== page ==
Grom Social

App review by
Christy Matte, Common Sense Media
Grom Social App Poster Image
Good intentions for kid social network, poor execution.

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A lot or a little?

The parents' guide to what's in this app.

Educational Value

Kids can start to learn about social media and how to interact with others online. Unfortunately, the broken parent controls and unstable app undermine some of that potential.

Ease of Play

Overall experience is a bit confusing. Not clear at first glance what you can do. Parts of the app say "coming soon." App crashes frequently. Videos and games don't always load properly.


Some of the available games include weapons and cartoon violence. 


One game is a simulated chat between a girl and her boyfriend. Chat is fairly mild -- "I miss you," "I want to see you now. It's so lonely here..," "I wish I could cook for you now" -- but winning the game requires the girl saying just the right things to the boy. 


There are pop-up ads before every game you play (including replays). Some of the Grom accounts post products and product overview videos. Avatar customization includes premium content offers.

Drinking, Drugs & Smoking

What parents need to know

Grom Social is a social-networking site that was founded by a 12-year-old who was frustrated that he was too young for Facebook. The site is intended to be kid-friendly with an antibullying slant. The app claims that kid accounts require parental permission that involves a permission slip, a phone call, or a $1 charge to a credit card, but we were able to start an account with only an email address and a click on an email link. There was no separate registration/password for the parent account, giving kids access to all the controls. According to the publisher, content is moderated 24/7, and nothing iffy appeared during the review. However, ads surround the game content, and a lot of commercial posts from some of the Grom character accounts (brand-name sneakers, a marketing video for a laptop, and the like) appear. The games listed "for girls," in particular, include one that simulates an inane online chat with a virtual boyfriend and another that's all about avoiding participating in gym class because it's "boring." Read the app's privacy policy to find out about the information collected and shared.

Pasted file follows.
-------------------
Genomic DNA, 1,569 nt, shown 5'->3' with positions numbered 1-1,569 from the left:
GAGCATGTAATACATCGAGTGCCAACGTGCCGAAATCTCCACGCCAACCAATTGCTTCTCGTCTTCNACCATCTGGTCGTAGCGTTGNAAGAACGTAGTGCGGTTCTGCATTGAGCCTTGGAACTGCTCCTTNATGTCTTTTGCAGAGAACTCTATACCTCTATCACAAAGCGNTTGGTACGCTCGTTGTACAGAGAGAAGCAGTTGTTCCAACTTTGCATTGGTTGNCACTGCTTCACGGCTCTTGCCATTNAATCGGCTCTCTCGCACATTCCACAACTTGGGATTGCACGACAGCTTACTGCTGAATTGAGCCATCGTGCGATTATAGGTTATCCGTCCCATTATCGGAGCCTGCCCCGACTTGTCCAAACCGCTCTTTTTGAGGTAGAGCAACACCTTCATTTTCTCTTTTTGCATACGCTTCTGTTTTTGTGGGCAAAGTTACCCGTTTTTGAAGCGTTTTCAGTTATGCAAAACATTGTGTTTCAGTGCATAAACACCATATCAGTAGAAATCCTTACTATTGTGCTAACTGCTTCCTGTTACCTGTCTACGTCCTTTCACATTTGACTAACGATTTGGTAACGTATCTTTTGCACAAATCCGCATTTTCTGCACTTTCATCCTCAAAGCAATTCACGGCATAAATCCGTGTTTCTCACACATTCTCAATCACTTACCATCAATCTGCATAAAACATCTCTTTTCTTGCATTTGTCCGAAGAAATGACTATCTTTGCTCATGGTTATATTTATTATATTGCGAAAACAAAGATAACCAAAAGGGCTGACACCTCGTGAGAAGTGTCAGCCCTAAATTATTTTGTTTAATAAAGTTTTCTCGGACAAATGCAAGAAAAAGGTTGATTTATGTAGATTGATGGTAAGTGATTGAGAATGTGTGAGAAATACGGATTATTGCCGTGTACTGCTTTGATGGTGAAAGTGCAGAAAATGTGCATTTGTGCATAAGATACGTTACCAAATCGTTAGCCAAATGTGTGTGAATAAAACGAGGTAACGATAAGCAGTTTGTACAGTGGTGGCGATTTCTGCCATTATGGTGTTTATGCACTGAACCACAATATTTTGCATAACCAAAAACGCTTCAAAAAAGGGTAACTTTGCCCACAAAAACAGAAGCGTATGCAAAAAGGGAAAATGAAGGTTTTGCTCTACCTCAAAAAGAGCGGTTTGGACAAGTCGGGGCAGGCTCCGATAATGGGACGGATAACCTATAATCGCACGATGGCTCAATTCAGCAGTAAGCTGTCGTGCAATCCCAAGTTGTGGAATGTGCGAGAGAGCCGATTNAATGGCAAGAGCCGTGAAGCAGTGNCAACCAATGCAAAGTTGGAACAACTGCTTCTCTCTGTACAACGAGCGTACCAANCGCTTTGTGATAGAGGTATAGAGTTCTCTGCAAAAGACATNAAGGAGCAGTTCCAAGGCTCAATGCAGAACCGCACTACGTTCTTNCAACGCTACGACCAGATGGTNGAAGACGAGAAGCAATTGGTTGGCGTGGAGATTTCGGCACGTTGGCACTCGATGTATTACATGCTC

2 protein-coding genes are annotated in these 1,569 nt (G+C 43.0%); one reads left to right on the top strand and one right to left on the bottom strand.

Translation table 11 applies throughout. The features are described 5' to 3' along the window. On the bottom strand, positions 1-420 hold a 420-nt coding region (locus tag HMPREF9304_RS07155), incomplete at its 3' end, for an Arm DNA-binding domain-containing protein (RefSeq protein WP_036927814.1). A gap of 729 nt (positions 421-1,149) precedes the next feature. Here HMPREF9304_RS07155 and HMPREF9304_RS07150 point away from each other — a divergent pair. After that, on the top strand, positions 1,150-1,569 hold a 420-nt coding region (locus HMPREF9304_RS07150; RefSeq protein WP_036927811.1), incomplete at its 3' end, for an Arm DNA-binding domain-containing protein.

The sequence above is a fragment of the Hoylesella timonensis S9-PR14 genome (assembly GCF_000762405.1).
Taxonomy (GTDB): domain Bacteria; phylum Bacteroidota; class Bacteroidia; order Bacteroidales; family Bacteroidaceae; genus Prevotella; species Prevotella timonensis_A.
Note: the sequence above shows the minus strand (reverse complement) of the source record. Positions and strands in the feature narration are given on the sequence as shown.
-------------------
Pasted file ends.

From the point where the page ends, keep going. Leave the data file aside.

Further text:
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What's it about?

GROM SOCIAL is a social-networking site geared toward kids who are too young for the Facebook terms of service. Founded by a 12-year-old with the help of family and friends, it is intended to connect kids. Kids can share status updates, pictures, and videos and then can like and comment on each other's content. They also can create an About page to share their interests. To expand their networks, kids can send friend requests and messages to each other. As of this review, the chat feature wasn't working; public messaging was all that was available. An avatar designer (Gromatar) lets kids design a profile picture if they would like. There's also a collection of games that includes some math games, as well as games that focus on cooking, arcades, puzzles, and so on. Some of the games seem to be designed by the Grom team and named after family members. Though parents have a lot of control over content and privacy, kids also have access to those controls.

Is it any good?

Despite the best of intentions for safety, this kids' social media app feels incomplete and full of flaws. Grom Social talks a good game about parent permissions, safety, and positivity, but there's little followthrough. The parent portal is a fantastic idea with the kind of granular controls many parents would love, but if kids can access those controls, what's the point? And then there's the irony of creating a "safe space" for kids and then filling it with advertising, especially ads that aren't even appropriate for kids. Even if that's not important to you, the user experience is shaky. The app crashes regularly, some features don't work, and there still isn't that much to do. Grom characters (largely made up of the family behind the app) do most of the talking, and not all of them seem to have a handle on what kids generally want to talk about. In some of the content, there's also some less-than-desirable messaging about girls, both in the virtual boyfriend chat game and the one about gym class. With better games, true privacy and parent control, and a more stable platform, this network could be a fun place for tweens to try their hands at social media.

Talk to your kids about ...

  • Families can talk about your social media rules about what should -- and shouldn't -- be shared online. How is Grom Social like other social media apps you've tried?

  • Talk about the benefits and drawbacks of safe social-networking sites for kids. How does this one stack up against others? When is a good time to start using the big sites like Facebook?

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